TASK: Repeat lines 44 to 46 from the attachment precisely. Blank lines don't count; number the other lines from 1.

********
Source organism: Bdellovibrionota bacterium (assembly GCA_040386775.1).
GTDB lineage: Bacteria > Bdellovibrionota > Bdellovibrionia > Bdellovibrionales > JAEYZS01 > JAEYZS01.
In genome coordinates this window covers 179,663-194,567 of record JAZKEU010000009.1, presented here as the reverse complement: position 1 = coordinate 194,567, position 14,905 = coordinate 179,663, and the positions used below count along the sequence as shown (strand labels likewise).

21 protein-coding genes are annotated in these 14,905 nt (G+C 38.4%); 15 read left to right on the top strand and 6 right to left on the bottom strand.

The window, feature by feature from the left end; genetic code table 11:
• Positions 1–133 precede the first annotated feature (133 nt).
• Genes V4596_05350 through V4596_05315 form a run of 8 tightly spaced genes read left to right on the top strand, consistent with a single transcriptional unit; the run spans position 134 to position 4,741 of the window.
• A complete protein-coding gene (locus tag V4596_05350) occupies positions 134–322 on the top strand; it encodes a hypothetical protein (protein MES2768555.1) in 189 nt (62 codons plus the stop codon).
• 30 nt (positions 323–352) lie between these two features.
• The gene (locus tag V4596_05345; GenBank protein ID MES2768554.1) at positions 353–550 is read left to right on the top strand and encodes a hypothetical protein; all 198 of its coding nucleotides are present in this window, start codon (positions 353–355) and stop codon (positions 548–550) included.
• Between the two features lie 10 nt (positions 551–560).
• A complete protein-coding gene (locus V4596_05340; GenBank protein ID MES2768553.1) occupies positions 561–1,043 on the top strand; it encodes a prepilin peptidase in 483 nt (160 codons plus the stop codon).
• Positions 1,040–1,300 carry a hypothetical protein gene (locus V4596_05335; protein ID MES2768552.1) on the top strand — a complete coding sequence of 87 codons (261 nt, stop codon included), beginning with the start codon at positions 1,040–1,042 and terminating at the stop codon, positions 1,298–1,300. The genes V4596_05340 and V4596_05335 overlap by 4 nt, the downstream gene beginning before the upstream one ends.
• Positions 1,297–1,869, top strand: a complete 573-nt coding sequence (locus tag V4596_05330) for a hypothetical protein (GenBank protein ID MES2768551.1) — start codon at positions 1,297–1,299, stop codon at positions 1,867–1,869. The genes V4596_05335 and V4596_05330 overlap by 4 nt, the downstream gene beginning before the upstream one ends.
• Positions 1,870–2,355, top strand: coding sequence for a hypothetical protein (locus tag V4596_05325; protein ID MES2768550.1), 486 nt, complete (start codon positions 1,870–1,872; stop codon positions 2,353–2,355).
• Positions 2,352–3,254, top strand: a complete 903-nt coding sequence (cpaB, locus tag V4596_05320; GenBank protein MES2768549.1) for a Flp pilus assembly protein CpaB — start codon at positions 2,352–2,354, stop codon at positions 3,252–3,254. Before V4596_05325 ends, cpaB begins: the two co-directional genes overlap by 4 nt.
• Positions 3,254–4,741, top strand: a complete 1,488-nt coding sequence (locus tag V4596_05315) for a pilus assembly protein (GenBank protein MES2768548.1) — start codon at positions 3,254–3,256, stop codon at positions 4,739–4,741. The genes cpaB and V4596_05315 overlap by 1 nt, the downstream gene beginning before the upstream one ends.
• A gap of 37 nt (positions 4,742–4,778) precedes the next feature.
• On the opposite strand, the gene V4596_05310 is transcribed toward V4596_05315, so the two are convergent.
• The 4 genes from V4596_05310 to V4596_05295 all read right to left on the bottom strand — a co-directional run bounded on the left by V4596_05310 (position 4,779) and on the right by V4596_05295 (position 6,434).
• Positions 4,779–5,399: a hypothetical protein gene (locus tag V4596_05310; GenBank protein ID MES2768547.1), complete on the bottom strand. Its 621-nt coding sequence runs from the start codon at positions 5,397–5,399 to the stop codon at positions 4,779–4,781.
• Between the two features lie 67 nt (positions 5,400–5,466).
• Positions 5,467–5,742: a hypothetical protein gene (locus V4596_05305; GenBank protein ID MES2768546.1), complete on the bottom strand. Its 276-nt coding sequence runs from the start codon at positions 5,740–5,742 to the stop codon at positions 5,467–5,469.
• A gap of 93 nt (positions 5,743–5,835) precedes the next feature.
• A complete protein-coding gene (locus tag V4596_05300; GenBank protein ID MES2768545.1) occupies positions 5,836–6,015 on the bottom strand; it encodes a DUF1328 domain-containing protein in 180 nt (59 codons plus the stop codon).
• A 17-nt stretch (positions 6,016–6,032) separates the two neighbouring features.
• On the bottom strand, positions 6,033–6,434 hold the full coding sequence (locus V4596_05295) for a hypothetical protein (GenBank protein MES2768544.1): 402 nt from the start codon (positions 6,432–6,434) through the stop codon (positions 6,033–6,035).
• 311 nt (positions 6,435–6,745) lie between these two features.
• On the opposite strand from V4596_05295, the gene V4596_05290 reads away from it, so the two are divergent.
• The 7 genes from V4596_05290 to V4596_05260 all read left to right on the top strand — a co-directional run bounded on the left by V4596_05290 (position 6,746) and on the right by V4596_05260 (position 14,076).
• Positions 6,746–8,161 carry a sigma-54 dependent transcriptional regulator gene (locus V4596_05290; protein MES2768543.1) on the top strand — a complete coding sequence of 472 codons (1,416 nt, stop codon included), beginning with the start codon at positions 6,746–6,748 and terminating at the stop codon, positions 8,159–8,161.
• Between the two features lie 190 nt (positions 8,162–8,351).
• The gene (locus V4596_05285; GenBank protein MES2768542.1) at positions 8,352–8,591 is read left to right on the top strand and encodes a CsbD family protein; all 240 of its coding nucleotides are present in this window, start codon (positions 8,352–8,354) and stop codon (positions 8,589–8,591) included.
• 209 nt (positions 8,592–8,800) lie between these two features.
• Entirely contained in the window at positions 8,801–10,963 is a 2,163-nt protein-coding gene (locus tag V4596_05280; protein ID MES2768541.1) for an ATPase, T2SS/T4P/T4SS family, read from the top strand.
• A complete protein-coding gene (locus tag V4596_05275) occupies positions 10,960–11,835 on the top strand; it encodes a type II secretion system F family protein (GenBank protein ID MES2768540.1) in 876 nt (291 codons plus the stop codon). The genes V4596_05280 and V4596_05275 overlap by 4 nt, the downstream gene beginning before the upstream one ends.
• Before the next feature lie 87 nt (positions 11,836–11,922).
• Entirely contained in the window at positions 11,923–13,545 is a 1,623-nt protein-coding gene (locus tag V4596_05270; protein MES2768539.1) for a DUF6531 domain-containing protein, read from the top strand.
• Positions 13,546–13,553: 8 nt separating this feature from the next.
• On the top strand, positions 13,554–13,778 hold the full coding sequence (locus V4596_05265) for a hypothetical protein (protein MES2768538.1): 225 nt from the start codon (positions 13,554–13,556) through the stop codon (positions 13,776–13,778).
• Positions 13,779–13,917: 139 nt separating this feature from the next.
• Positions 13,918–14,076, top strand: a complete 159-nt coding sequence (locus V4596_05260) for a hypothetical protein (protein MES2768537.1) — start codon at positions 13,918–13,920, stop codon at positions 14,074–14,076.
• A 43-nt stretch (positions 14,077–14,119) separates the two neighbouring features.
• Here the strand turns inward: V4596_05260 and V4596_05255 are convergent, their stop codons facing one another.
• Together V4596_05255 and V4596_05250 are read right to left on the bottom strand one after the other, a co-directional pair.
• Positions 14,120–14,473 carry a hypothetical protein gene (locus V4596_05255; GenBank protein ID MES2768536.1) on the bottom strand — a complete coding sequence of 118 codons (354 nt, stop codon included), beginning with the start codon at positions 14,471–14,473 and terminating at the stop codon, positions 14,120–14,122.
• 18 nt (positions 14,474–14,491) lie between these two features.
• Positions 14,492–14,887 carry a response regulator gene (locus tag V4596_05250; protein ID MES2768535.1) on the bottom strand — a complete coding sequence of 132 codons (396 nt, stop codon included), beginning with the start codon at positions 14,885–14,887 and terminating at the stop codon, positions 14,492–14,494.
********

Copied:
• Here the strand turns inward: V4596_05260 and V4596_05255 are convergent, their stop codons facing one another.
• Together V4596_05255 and V4596_05250 are read right to left on the bottom strand one after the other, a co-directional pair.
• Positions 14,120–14,473 carry a hypothetical protein gene (locus V4596_05255; GenBank protein ID MES2768536.1) on the bottom strand — a complete coding sequence of 118 codons (354 nt, stop codon included), beginning with the start codon at positions 14,471–14,473 and terminating at the stop codon, positions 14,120–14,122.